Friday, September 3, 2021

Witness Marks

I asked a question on MeWe the other day and received a response that mentioned witness marks. To be honest, this topic is something that I learned as a child, had reinforced in the Army, and now I do without thinking about it.

Witness marks are any kind of marking on two or more assembled parts that show their alignment. Used to show that the parts haven't moved, or how those parts were properly assembled, witness marks are a good way to save time and ensure that things stay together.

  • A line scratched at the junction of two metal pieces is one common form. Using a scratch awl or pin punch to mark a nut/bolt or a joint between metal parts that aren't supposed to move will show you if those parts need to be snugged up. This is also handy when disassembling something intricate or precise, as it shows you where things have to go when you put it back together. I've also seen groups of dots lightly punched into sheet metal parts to mark which edges go together on panels that have been removed for maintenance.
  • Using a permanent marker to draw a line on pipe joints to indicate proper alignment. When working with plumbing, especially in older houses, there are a lot of obstacles to route around. “Dry fitting” your pieces of pipe in place before soldering or gluing the joints saves frustration and time. Putting witness marks on those joints when they're in the right place makes final assembly much easier.
  • A dab of nail polish or lacquer on a bolt/nut to show any motion in the nut from vibration or tampering. Working on missile components in the Army, we used a very rugged form of lacquer (named Glyptal) to seal and mark important bolts after assembly. It wasn't used as a form of Lock-Tite to prevent movement; rather, it was there as a security seal to warn that the assembly had been tampered with. Safety wire was used if we needed to make sure a nut stayed where we wanted it, but that's almost a lost art today.
  • Larger assemblies often have the fasteners marked after they've been torqued. This is a quick visual check to make sure nothing got missed. Torqueing the 32 bolts that hold a 6' tall tire onto a piece of farm equipment can be a challenge, so we use a paint pen to mark each bolt as it is torqued in the proper pattern. It's also an easy way to check each morning to make sure none of them shook loose as the machine bounced through the fields the day before.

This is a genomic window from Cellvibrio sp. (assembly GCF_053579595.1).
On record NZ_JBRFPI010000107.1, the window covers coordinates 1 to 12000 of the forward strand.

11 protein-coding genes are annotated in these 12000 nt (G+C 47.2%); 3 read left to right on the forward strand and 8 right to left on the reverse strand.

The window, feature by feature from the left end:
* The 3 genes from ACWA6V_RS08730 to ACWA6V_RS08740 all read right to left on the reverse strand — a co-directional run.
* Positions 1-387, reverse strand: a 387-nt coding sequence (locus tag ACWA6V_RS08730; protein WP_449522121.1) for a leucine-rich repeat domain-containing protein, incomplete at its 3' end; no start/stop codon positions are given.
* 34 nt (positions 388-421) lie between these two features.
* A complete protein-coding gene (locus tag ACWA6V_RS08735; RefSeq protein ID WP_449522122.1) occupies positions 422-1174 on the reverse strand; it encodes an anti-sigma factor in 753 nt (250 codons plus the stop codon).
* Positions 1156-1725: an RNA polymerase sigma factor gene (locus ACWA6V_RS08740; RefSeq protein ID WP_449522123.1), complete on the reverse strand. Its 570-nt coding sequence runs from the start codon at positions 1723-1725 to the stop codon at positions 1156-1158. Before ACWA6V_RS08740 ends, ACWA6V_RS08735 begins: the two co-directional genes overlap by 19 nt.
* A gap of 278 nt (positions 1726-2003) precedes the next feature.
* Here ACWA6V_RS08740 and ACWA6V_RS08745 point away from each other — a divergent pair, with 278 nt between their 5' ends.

• Prefabricating small structures for final assembly elsewhere is a common prepper project. It may be an ice fishing hut, deer blind, or even something as mundane as a tent, and using witness marks on the parts makes things go together faster in the field. Older-style tents with metal pole frames can be a challenge the first couple of times you set them up or if it has been a while since you tried it. We color-code the metal pipe joints with different numbers of stripes to make sure they all get put together the same way every time. Colored electrical tape works and is easier to use on thin round pipe than paint, but that can add thickness to the pipe and make it harder to slide through loops and channels in the tent fabric.

Some of my examples may seem a little OCD, but when you're an hour away from the nearest hardware store or repair shop, you don't want to have things come apart on you. Security, safety, and peace of mind are all part of being a prepper, and using simple things like witness marks can help in all three.

1 comment:

  1. I was a large equipment mechanic for a long time, and everything you said is simply good common sense.

    I've noticed that some large trucks have little plastic arrows on the lug nuts and I'm thinking that if they all point the same way, then the lug nuts have not become loose.


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